Shanghai has issued new
regulations designed to encourage more multinationals to set up their regional
headquarters operations in the city.
The setting up of a headquarters operation is one of the most important
decisions facing multinational corporations (MNCs) wanting to develop their
activities in China.
The Ministry of Foreign Trade and Economic Co-operation issued the first
provisional regulations concerning Chinese investment holding companies in
1995. Since then, more than 200 MNCs have set up Chinese holding companies
(CHCs) to provide headquarters functions for their investments in China. Beijing and Shanghai
are the most popular locations for such operations.
With China's accession to
the World Trade Organisation, MNCs have been shifting their Asia focus to the
region. Regional sales directors and chief financial officers are required to
spend more time in China
or even relocate there to closely monitor their company's operations. In
addition, many MNCs have regional shared-service centres in their China head
offices. These offices share functions such as capital management, finance,
accounting, human resources and procurement.
Over the last five years, the Chinese government has been keen to improve on
the 1995 regulations by allowing more headquarters functions to be carried out
under the business license of the CHC (see table). However, this legislation
seems to apply only to operations within China,
and does offer any incentive for CHCs to operate non-China regional services (such
as regional sales, procurement and treasury functions) for their affiliates
Without proper regulation on this point, most MNCs have been reluctant to base
their Asia- Pacific regional headquarters in China.
municipal government issued a circular in 1999 to encourage MNCs to locate in
the Chinese capital. However, the circular was not clear on the conditions
attached to doing so. Nor did it offer specific guidelines on approved Beijing regional headquarters performing regional services
municipal government issued its own set of regulations in July 2002. These
bring fresh hope to MNCs, spelling out precisely the conditions attached to
setting up a headquarters operation in Shanghai:
the total assets of the parent company should not be less than US$400m
the amount of accumulated investment in China by the parent company should not
be less than US$30m
at least three enterprises within or outside China must be invested by, or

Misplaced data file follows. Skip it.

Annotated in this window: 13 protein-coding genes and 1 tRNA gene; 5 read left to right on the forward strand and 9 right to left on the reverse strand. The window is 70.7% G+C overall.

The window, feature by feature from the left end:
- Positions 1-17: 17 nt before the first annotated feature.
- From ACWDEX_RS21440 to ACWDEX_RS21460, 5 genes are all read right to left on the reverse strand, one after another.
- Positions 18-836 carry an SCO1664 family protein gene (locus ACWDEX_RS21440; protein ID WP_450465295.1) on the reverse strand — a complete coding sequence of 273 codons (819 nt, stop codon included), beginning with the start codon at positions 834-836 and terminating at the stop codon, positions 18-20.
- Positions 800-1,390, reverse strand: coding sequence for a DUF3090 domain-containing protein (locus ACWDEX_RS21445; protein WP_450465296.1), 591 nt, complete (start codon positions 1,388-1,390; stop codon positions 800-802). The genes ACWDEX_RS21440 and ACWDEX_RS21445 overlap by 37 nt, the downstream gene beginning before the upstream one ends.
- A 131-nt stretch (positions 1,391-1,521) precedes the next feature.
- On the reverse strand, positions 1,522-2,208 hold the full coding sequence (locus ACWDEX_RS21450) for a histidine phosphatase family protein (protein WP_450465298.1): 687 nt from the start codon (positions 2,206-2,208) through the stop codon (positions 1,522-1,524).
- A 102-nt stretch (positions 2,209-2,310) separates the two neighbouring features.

authorised to be managed by, the regional headquarters.
More important, the regulations allow regional headquarters to take the legal
form of either a CHC with minimum registered capital of US$30m, or a management
company with a minimum registered capital of only US$2m. This appears to offer
an alternative corporate vehicle for MNCs that had previously been hindered by
the huge capital commitment required by the CHC structure.
The Shanghai regulations specifically allow an approved headquarters operation
to provide the following management and support services for MNC group
companies within or outside China:
decision-making on investment operations
capital management and financial administration
technical support and R&D
employee training and administration.
They also approve a number of incentives.
government will offer support to establish global or regional procurement and
logistics centres, with general importexport trading rights and possible VAT
refunds on exports. Financial subsidies will be granted if headquarters
operations offer training programmes for their employees in areas that are
considered particularly important. No specific guidelines have yet been issued
by the authorities but they are likely to refer to some management or other
advanced techniques that are rarely acquired by local Chinese. Tax incentives
will be granted for certain high-technology R&D activities. Regional
headquarters located in the Pudong New Area will be offered financial subsidies
equivalent to a portion of their income tax, VAT and business tax. The
percentage depends on the type of industry.
It is also expected that new supporting regulations will be introduced in the
areas of cash and treasury management.
However, as the Shanghai
regulations became effective only on July 20, supporting regulations dealing
with the incentives have yet to be finalised. It is not entirely clear at this
stage how the incentives will work in practice. Nonetheless, MNCs intending to
open a regional headquarters as their strategic gateway to China and the
Asia-Pacific region should carefully review the new regulations when
determining the right location for their base.
This article was written by Matthew Wong, a partner at PricewaterhouseCoopers
Shanghai and China
leader for the firm's tax management and process services.